iTrade Weekly Report

I entered two trades last week. The first was a buy in US Crude Oil, the second a buy in US Natural Gas. Both are looking good to date, and I expect these positive results to continue.

Results to date are tabled below:

Both technical and fundamental factors remain positive for oil and gas, so I will be hanging on to these positions for at least a little while yet. I give a brief breakdown below.

Be wary of those NGAS swap fees! Youch!

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Oh yeah! They do hurt when prices are drifting sideways.

I closed my buy position in US Natural Gas this week for a $255.87 net profit. I think this uptrend will continue over time, but these daily swaps really hurt when prices are drifting sideways. I am out, and will stay out for the time being.

Transaction history from last week:

US Crude Oil

My US Crude Oil buy remains open. Oil prices are now approaching resistance, established at $76.780 back in October, 2018, and offering a potential profit target or scaling-out opportunity. I have $359.10 floating profit.

The fundamentals are strengthening their support for higher prices. Oil stocks continue to trend downwards, now for six straight weeks in a row, suggesting strong demand. The Baker Hughes rig count keeps growing.

My conclusion - hold buy position for now. Look at these fundamentals.

Stocks of crude oil in the United States fell by 8.153 million barrels in the week ended June 25th, 2021, following 7.199 million drop in the previous week, and compared with market expectations of a 4.460 million decline, data from the American Petroleum Institute showed. source: American Petroleum Institute (API)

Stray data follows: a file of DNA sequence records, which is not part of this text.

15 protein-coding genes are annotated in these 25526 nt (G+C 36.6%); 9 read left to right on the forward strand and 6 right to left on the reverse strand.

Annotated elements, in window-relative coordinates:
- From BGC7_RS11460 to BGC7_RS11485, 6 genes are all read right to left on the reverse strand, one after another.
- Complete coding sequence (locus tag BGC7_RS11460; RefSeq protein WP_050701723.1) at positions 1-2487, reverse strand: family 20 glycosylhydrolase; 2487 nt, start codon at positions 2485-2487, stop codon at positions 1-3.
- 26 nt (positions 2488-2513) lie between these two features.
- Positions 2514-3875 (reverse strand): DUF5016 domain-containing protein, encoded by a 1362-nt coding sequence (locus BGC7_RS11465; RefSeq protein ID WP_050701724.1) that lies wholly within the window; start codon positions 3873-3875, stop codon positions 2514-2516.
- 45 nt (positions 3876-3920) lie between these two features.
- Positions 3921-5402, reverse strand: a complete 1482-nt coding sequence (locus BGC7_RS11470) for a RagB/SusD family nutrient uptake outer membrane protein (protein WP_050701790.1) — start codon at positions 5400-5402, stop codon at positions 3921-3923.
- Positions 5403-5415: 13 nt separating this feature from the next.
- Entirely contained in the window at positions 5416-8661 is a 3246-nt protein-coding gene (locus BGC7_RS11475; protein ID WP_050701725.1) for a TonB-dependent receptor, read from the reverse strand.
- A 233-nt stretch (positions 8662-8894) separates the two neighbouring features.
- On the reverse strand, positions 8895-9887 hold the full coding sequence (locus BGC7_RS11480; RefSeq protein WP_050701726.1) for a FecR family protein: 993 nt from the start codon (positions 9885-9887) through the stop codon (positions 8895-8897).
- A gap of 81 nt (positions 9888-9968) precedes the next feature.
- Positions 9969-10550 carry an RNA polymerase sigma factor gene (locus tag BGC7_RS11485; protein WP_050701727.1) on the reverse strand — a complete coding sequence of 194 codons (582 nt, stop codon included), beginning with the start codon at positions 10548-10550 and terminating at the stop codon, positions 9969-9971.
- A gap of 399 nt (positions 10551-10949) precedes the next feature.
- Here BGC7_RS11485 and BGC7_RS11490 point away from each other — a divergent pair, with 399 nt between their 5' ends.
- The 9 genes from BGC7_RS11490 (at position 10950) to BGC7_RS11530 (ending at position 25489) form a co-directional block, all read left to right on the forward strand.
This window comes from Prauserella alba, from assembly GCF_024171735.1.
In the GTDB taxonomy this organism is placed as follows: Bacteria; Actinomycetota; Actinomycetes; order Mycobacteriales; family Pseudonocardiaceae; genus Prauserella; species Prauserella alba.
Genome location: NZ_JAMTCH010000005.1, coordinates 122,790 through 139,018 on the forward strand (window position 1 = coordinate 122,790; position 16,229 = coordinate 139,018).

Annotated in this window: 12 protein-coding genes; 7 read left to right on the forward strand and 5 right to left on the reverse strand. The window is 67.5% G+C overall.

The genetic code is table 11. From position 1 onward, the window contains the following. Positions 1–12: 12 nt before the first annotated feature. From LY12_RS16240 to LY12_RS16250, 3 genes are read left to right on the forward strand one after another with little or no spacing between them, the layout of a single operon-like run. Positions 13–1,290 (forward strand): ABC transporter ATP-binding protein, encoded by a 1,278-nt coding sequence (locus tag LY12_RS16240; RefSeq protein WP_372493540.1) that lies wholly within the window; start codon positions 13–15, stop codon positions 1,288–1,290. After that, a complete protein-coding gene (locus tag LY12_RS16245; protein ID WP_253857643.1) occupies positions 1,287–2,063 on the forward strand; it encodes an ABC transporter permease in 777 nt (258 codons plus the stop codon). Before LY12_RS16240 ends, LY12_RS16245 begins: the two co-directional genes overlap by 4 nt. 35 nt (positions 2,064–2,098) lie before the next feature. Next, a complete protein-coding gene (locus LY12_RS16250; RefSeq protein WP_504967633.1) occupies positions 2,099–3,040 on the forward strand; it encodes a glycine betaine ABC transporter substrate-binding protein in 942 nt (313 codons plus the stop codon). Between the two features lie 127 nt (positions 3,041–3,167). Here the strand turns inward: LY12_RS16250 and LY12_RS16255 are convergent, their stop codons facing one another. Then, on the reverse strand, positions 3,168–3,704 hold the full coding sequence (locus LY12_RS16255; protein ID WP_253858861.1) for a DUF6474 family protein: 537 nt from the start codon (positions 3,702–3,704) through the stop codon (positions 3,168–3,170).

US crude oil inventories dropped by 6.718 million barrels in the June 25th week, a sixth consecutive period of decline and compared with market consensus of a 4.686 million fall, data from the EIA Petroleum Status Report showed. Meantime, gasoline inventories were up by 1.522 million barrels, defying forecasts of a 0.886 million decrease. source: U.S. Energy Information Administration

Crude Oil Rigs in the United States increased to 376 in July 2 from 372 in the previous week. source: Baker Hughes Company

I have deployed a strategic stop loss on my crude oil buy position. The stop is placed at 74.446, just beneath nearest support level. This trade is now risk-free, and it guarantees a $229 profit regardless of what happens next.

So I take a $229 profit.

Prices tumble, but have since bounced back, and we are still no wiser on the OPEC+ oil output agreement.

I am out for the moment, and waiting for another buy opportunity.

OPEC+ is in disagreement over production quotas. The U.A.E wants more, so no agreement to date. This should be interesting.

Even if agreement is reached, and an extra 500,000 barrels a day begin to flow, oil stocks are at historic lows and suppliers are struggling to keep pace, in the short-medium term at least. There is a global oil stock deficit.

Will update again soon.

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I closed my buy position in US Crude Oil this week for a $223.25 net profit.

My strategic stop loss was triggered at 74.446, as prices tumbled after OPEC+ talks were abandoned.

As it sits, OPEC+ members want to increase oil production, the disagreement is over the increase amount. The UAE, for instance, agrees with increasing production, but says it “wants a level playing field”, which translated means, proportionally higher oil production over other OPEC+ participants.

Meanwhile, the fundamentals “strongly” support higher crude oil prices if oil production is not increased.

OPEC allies are at odds over a proposed deal that would have brought more oil to the market.